“Our aim is to improve the profitability and cost competitiveness of our magazine papers. The planned measures would immediately reduce the unit costs of UPM’s magazine papers and newsprint from the level before the acquisition of Myllykoski. In spite of the restructuring, we would be able to serve our paper customers better through our improved product portfolio and geographic scope,” said Jyrki Ovaska, president of UPM Paper Business Group.
“The planned closures are very unfortunate for the affected employees, but restructuring is the only way to make a fundamental improvement in the cost competitiveness of our paper business. UPM will carry out the restructuring negotiations in a responsible and professional manner in line with the national legislation of the respective countries,” Ovaska said.
UPM will consider options to establish a “from job-to-job” program appropriate to the local legislation provided the plan proceeds to implementation. The planned actions will be discussed in the upcoming negotiations with employees and authorities.
The affected mills include the following:
UPM Albbruck paper mill manufactures coated magazine papers including sheet-fed. Its three production lines have a combined annual capacity of 320,000 metric tons. Located in southern Germany, the mill employs 557 people. The mill was founded in 1882.
UPM Ettringen paper mill manufactures uncoated magazine papers and newsprint. Its three production lines have a combined annual capacity of 600,000 metric tons. Located in Bavaria, in southern Germany, the mill employs 530 people. The mill was founded in 1897.
UPM Myllykoski paper mill manufactures uncoated and coated magazine papers. Its three production lines have a combined annual capacity of 600,000 metric tons. Located in southeast Finland, the mill employs 375 people. The mill was founded in 1892.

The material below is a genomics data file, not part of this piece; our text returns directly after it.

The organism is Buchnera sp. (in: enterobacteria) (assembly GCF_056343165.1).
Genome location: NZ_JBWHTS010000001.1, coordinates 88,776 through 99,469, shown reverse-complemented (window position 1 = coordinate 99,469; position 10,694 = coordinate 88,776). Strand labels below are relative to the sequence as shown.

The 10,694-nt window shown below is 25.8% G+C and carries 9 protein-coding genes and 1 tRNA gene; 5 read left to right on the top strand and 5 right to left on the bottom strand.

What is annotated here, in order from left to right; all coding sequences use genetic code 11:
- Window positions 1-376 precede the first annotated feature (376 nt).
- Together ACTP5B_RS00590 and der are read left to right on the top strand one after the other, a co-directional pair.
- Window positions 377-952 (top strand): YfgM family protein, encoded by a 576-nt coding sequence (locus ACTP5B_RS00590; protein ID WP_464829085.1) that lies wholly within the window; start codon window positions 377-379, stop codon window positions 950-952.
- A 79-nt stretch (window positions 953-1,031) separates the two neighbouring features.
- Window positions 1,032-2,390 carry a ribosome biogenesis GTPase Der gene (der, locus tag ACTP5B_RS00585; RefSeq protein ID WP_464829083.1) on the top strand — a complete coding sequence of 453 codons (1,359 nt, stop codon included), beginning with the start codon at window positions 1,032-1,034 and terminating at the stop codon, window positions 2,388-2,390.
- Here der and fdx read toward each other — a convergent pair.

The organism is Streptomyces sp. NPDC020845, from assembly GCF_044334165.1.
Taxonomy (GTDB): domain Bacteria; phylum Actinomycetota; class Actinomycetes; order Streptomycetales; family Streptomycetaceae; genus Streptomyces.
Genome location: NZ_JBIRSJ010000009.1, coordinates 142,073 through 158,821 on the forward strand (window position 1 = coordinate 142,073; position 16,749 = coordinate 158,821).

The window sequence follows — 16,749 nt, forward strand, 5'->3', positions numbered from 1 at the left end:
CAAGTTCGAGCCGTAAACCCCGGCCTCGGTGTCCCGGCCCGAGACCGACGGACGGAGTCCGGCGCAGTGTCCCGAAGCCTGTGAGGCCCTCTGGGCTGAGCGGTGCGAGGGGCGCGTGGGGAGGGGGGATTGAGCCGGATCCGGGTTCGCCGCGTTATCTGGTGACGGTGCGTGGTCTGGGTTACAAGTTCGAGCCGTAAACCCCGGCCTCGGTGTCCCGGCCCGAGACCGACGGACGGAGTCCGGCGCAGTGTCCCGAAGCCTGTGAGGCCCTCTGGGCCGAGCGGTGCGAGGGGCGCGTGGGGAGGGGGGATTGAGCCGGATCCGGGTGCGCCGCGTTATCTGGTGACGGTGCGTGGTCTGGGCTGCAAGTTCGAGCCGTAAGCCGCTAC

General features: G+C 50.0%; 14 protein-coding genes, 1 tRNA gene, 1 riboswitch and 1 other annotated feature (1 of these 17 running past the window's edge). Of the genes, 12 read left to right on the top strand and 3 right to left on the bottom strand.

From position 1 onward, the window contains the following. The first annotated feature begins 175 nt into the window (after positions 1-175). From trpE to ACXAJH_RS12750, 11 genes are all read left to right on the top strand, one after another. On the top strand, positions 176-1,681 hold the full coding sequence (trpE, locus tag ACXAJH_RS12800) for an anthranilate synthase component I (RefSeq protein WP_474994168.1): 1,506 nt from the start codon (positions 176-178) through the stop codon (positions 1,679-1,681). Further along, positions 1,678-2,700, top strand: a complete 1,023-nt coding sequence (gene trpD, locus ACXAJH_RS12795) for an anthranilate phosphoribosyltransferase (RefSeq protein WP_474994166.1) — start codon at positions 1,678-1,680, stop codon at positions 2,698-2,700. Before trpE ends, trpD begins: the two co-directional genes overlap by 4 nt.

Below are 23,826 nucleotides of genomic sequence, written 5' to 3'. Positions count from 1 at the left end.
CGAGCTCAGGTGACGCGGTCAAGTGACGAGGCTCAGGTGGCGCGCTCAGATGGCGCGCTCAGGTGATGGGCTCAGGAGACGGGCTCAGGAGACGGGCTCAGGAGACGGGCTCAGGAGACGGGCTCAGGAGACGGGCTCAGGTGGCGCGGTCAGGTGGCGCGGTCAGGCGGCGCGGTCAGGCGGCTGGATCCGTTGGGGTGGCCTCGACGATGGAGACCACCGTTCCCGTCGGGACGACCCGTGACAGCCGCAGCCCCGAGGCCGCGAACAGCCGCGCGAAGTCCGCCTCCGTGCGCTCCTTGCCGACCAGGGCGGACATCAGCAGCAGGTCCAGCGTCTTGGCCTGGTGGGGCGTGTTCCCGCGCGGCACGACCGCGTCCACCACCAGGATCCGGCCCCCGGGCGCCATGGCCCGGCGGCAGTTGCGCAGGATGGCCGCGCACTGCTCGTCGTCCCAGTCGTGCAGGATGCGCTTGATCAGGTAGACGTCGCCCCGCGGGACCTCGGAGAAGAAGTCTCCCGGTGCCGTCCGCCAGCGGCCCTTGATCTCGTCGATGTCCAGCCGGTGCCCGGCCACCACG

UPM Plattling mill manufactures coated and uncoated magazine papers. Its three production lines have a combined annual capacity of 780,000 metric tons. Located in Bavaria, in southern Germany, the mill employs 460 people. The older mill was founded in 1982 and newer mill in 2007.
UPM Stracel paper mill manufactures coated magazine papers and special newsprint. Its annual capacity is 280,000 metric tons. Located in eastern France, the mill employs 260 people. The mill was founded in 1936.
UPM has 25 modern and sustainable paper mills in Finland, Germany, the United Kingdom, France, Austria, China, and the United States. Many of them are large recycling centers and bioenergy producers, as well as paper manufacturers. UPM Paper employs nearly 14,500 people. In 2010, the business group’s net sales amounted to EUR 7.6 billion. To learn more, visit www.upmpaper.com
UPM is a leader in the integration of bio and forest industries into a new, sustainable, and innovation-driven future. Its products are made of renewable raw materials and are recyclable. UPM consists of three Business Groups: Energy and pulp, Paper, and Engineered materials. The Group employs around 24,500 people and it has production plants in 16 countries. UPM's annual sales exceed EUR 10 billion. UPM's shares are listed on the Helsinki stock exchange.